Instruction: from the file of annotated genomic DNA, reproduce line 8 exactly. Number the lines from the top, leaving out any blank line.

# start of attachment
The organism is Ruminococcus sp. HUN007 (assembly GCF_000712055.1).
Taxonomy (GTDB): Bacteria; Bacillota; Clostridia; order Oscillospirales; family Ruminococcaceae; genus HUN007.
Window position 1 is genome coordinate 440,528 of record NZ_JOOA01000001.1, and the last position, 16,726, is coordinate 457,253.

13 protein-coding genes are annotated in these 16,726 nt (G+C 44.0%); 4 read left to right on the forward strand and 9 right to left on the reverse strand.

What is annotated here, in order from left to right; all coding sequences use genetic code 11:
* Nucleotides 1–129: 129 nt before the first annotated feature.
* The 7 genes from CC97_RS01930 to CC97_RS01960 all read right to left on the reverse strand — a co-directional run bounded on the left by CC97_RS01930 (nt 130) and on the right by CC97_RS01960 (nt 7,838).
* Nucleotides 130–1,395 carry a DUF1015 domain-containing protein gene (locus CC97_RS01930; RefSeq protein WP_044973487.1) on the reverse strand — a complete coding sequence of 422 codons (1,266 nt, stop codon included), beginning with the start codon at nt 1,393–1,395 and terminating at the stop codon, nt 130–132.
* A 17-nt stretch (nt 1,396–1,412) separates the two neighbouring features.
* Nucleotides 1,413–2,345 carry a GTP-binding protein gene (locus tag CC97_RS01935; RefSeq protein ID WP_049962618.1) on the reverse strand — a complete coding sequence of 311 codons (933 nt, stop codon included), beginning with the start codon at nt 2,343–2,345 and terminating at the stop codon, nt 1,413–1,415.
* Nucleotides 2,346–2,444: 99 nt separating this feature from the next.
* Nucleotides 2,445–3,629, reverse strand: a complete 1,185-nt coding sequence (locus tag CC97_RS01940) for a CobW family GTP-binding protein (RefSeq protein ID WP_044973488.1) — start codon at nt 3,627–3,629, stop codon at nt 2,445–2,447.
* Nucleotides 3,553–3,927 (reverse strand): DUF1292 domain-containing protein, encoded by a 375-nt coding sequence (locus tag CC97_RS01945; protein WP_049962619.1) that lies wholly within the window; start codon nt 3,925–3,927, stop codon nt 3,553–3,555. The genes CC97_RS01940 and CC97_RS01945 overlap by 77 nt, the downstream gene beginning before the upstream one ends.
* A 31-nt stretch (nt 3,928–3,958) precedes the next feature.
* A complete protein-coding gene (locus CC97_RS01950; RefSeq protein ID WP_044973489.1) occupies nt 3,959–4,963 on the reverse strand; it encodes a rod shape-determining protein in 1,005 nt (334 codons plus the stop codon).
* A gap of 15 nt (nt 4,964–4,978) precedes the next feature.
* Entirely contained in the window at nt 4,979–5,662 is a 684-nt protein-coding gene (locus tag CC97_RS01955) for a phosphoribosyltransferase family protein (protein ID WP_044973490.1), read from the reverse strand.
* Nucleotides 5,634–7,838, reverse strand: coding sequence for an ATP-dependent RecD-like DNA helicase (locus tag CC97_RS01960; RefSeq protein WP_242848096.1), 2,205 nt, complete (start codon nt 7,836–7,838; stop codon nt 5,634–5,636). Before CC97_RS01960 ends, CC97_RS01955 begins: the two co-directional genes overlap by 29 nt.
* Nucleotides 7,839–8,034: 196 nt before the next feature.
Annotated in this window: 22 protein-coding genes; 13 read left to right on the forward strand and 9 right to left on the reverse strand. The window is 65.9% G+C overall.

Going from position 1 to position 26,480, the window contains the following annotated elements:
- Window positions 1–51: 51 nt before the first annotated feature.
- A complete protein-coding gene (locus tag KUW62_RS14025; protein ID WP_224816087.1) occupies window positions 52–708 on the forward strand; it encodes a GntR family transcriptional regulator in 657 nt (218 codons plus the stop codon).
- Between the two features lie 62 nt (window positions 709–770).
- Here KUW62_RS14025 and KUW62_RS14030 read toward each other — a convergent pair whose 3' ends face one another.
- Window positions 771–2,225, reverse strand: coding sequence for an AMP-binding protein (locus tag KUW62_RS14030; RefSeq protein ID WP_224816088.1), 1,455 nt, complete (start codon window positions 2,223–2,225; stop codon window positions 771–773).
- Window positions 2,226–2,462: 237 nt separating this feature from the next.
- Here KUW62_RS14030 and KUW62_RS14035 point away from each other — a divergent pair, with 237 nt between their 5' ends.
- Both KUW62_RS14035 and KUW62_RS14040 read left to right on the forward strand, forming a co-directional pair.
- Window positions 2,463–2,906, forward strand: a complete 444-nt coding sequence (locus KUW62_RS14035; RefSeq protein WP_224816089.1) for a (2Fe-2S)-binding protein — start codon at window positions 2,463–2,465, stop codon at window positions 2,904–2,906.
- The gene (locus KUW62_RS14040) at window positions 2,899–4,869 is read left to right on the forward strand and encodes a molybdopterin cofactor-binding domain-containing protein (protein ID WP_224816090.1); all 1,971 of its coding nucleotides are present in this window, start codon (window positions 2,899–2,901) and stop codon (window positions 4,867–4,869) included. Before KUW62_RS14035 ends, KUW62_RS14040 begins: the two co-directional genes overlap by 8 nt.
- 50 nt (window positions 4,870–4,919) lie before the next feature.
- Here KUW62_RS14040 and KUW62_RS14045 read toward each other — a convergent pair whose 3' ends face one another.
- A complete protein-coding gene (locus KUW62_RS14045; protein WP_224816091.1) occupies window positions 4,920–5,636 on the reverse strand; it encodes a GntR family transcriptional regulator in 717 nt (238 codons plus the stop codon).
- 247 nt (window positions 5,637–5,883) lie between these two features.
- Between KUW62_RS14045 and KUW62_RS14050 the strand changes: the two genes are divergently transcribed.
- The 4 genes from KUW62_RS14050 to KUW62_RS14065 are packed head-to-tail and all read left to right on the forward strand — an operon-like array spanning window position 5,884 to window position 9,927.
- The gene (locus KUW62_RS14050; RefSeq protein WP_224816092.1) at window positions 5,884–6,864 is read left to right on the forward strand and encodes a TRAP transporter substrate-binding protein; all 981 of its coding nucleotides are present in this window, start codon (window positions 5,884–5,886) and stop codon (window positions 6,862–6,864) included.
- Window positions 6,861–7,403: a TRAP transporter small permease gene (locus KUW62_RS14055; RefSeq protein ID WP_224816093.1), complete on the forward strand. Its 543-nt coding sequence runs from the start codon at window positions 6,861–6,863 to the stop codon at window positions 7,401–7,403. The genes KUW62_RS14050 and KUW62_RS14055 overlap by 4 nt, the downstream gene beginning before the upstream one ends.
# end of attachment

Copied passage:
* Nucleotides 130–1,395 carry a DUF1015 domain-containing protein gene (locus CC97_RS01930; RefSeq protein WP_044973487.1) on the reverse strand — a complete coding sequence of 422 codons (1,266 nt, stop codon included), beginning with the start codon at nt 1,393–1,395 and terminating at the stop codon, nt 130–132.